Wednesday, December 13, 2000

Big books

Posted By on Wed, Dec 13, 2000 at 12:00 AM

Forget having an arrangement of flowers displayed on your coffee table. Instead, install this gorgeous volume of exquisitely photographed, masterfully executed floral designs that will make your local florist’s most exotic bouquets look dowdy.

Not that there’s anything wrong with a bunch of lilies or daffodils, especially in the middle of winter, but these floral art works, created by noted Belgian designer Daniel Ost, go beyond mere home decor and into the realm of conceptual installations. Ost’s work takes floral design into an at once ethereal and earthly space, pushing the boundaries between art and design, arrangement and nature.

Ost’s work is inspired by fine art, and this stunning collection, which includes more than 200 full-color images, presents clearly contemporary pieces that call to mind various eras of art history, from baroque to minimalism and through some fantastic phases in between. In one, the sensuous beauty of a Georgia O’Keeffe, in another the rambunctious abundance of a Rubens. And it’s all done with flowers. For Ost, flowers, plants and leaves, twigs and sticks and other vegetative matter are simply materials to be used for their textural and tonal qualities. The issues of line and form, mass and color are essential to any floral design, but Ost’s work takes these elements more than seriously. By experimenting with the way stems and leaves, petals and twigs can be used independently, grouped or in ikebanalike precision, he has created an oeuvre of floral art that is as sculptural as it is ephemeral.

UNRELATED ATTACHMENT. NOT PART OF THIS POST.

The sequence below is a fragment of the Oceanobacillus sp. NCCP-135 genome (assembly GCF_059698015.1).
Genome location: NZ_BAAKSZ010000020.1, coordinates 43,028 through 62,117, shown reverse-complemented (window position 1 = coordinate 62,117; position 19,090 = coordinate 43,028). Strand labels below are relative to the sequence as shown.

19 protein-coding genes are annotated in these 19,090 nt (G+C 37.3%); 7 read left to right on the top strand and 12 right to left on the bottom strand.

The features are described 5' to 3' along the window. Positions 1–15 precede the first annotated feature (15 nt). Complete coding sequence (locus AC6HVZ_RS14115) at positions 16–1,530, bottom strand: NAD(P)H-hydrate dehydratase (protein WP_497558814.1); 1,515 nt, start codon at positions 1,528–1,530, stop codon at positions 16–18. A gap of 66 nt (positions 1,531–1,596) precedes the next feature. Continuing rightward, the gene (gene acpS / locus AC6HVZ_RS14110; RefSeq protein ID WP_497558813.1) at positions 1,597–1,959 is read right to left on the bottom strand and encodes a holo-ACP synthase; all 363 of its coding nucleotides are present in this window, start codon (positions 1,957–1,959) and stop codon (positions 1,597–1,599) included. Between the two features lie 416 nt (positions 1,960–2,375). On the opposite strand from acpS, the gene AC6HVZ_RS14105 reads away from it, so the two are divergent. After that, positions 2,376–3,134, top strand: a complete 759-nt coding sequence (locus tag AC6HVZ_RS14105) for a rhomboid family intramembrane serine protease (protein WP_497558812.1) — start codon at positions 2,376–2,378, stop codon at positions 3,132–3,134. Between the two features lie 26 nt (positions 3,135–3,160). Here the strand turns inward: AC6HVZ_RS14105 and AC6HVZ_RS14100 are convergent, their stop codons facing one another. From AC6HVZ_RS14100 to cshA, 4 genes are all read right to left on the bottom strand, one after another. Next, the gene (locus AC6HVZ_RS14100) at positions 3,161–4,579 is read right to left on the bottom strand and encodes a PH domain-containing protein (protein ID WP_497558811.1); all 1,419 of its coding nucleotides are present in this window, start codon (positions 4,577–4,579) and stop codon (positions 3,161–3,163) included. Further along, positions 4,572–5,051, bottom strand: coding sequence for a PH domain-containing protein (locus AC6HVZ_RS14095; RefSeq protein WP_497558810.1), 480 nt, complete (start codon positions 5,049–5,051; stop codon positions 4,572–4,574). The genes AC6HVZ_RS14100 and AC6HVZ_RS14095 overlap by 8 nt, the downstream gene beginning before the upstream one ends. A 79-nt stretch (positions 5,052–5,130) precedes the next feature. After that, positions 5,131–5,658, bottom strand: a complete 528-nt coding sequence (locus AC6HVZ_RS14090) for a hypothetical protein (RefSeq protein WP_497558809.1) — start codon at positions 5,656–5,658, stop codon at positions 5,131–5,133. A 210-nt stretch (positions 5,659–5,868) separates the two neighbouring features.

And the book demonstrates that to the most beautiful advantage. Ost’s work is glorious, glamorous and gorgeous. And it’s bound to turn Martha Stewart, with her precious little posies, celadon green with envy.

Check out other big books which will transform your coffee table into a gallery this season.

Alisa Gordaneer is MT features editor. E-mail her at


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